EPA Grants Registration to HaloPure Technology
A water-purification technology developed at Auburn University has been granted U.S. Environmental Protection Agency registration. This technology, when used in appropriately designed drinking water devices, could save lives in remote areas or during natural disasters.
Dave Worley, professor at the Department of Chemistry and Biochemistry in the College of Sciences and Mathematics, developed the technology that Seattle-based HaloSource Inc. is commercializing as “HaloPure Br.” The company, which pays royalties to Auburn through a technology transfer agreement, markets the technology in a disinfecting cartridge to drinking water device manufacturers around the world.
“The EPA registration not only will benefit U.S. citizens but also will help provide safe, clean drinking water to consumers in many other countries,” said Worley. “Once the U.S. EPA grants registration to a new technology, many other countries will adopt the view that it is safe and proven.”
HaloSource, established in 1998 on the potential of Worley’s discoveries, has already reached regulatory approval in India, China, and Brazil, where the technology has been marketed since 2007.
“This technology has the potential for saving lives when there are no inexpensive means available for disinfecting drinking water,” said Jeff Williams, HaloSource senior vice president and chief technology officer. “Devices using this technology do not require piped water or electricity as HaloPure kills bacteria and viruses on contact.”
Potential end users include municipalities, the Federal Emergency Management Agency (FEMA), Homeland Security and the military, as well as hikers, backpackers, and campers, he added.
Worley, an Auburn faculty member for 35 years, won the university’s Creative Research and Scholarship Award in 2006 for his development of the technology. He received 30 patents in the course of discovering the disinfection process that works by binding bromine atoms to the surface of polystyrene beads.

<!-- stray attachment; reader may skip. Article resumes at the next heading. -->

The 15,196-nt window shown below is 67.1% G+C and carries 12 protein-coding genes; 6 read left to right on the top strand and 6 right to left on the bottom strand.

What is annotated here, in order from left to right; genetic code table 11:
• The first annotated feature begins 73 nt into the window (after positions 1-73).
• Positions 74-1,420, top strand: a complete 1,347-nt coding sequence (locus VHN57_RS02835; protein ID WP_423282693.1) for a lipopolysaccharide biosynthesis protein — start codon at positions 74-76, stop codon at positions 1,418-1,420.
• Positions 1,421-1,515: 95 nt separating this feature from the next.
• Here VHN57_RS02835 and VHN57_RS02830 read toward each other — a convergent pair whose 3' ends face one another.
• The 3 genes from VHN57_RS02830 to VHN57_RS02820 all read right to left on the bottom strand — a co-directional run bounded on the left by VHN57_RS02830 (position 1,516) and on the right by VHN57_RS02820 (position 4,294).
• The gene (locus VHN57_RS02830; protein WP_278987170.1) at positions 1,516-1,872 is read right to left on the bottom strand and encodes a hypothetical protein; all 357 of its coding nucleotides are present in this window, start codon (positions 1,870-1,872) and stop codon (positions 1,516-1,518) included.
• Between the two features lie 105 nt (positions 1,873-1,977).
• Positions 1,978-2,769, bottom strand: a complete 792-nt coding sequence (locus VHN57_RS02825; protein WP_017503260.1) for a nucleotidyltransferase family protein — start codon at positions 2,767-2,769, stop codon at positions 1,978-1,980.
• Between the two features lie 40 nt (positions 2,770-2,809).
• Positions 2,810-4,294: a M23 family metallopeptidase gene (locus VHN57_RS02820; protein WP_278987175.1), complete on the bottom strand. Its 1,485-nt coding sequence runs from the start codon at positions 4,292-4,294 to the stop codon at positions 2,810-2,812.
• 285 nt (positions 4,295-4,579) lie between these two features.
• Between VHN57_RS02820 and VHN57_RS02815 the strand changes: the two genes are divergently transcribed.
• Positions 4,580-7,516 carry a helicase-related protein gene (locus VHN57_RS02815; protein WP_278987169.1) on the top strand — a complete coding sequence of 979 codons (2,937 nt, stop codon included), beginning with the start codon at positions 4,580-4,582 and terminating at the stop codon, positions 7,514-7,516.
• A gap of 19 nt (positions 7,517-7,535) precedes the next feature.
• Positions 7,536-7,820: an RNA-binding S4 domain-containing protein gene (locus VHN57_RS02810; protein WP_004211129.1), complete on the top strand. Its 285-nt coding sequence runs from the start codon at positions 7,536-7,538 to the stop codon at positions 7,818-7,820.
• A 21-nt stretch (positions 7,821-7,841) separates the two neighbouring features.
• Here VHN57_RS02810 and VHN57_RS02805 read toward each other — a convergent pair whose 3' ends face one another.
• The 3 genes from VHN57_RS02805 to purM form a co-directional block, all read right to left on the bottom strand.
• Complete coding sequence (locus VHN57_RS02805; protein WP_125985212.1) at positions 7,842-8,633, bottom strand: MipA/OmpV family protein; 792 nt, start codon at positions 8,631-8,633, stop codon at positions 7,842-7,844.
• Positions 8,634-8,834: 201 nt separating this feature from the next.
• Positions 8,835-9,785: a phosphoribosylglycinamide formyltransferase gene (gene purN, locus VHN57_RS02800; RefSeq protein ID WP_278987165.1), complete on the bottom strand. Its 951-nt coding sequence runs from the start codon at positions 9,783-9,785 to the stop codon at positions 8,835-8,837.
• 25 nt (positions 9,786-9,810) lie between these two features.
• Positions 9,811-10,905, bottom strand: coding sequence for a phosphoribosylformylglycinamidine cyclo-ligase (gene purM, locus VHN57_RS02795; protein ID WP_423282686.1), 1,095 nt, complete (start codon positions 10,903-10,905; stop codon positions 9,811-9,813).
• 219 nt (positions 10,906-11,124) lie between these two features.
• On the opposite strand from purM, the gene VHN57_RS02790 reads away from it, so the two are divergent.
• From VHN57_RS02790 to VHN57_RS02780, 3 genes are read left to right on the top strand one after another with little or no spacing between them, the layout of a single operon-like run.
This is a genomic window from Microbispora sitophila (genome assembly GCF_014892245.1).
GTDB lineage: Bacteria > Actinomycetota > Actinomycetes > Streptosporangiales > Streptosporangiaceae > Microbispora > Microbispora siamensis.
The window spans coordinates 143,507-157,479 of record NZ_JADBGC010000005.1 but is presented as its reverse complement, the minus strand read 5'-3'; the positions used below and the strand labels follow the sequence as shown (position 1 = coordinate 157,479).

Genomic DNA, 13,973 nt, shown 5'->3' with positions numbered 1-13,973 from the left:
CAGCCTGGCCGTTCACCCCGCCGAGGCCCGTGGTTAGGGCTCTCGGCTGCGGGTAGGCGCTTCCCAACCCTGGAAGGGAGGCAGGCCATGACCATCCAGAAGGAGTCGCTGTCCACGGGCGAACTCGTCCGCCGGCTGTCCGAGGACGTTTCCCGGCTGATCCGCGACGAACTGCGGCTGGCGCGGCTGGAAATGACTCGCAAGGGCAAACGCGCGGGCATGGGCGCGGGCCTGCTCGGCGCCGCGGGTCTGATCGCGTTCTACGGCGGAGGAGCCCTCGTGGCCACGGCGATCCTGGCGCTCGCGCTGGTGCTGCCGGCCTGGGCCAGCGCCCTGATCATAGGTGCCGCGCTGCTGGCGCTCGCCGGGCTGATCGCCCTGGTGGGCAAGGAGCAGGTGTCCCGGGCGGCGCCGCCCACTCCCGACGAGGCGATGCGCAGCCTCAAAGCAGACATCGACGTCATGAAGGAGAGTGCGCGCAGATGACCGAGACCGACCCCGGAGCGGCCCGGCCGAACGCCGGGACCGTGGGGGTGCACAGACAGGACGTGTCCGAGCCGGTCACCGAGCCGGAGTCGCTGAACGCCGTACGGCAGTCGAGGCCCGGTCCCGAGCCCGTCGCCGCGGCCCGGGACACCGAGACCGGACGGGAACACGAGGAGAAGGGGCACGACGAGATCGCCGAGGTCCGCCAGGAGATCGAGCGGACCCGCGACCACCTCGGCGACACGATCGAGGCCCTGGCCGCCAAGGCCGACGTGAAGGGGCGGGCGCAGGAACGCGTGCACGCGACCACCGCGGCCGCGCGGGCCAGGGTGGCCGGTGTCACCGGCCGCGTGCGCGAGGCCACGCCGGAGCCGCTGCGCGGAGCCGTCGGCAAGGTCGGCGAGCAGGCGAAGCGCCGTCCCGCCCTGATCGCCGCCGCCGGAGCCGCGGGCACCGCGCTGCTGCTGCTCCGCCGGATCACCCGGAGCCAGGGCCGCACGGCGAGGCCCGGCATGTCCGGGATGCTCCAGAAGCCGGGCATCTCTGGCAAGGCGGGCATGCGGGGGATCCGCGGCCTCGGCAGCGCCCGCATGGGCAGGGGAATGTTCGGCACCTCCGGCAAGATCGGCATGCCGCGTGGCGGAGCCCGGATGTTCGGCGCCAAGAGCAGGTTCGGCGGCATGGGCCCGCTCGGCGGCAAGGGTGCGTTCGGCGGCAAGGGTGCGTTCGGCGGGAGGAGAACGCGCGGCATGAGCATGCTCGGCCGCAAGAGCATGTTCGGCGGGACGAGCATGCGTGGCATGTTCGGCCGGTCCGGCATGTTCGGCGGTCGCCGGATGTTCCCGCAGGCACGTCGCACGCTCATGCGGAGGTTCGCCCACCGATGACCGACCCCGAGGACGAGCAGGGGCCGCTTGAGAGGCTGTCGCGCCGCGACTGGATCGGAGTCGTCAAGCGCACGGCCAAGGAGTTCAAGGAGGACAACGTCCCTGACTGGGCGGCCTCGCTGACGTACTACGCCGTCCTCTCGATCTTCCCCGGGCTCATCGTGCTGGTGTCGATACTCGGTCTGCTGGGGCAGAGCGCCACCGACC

“The technology involves attaching biocidal bromine onto porous beads for use in inexpensive disinfecting cartridges that can be incorporated into water purification and filtration devices,” he said. “Bacteria and viruses are killed on contact at the point-of-use. Chlorine also can be used, but bromine is more effective at killing germs.”
To activate the cartridges, brominated water is passed through them to anchor the bromine atoms to the beads. When untreated water contaminated with bacteria, mold, or virus cells passes through the cartridge, the cells pick up the bromine atoms, which sink into the cells and kill them. The cartridges also can be engineered to ensure the safety of stored water as well as for control of biofilm and slime formation downstream of the cartridge.
An example of current use is in India, where water is primarily provided by street vendors who pull 1,000-gallon tanks behind tractors and then pump water to roof-top tanks. The water is purified when it flows through “HaloPure Br” filters.
Auburn’s license with HaloSource is one of the university’s 54 active license agreements based on technologies developed by faculty and students and managed by the university’s Office of Technology Transfer.
“With a new business plan, we expect to accelerate our technology transfer activities, such as with HaloSource, by initiating proactive approaches in working with faculty and student inventors, and marketing the university’s technologies,” said John Weete, acting assistant vice president for technology transfer and commercialization.
Click here for more information about HaloSource.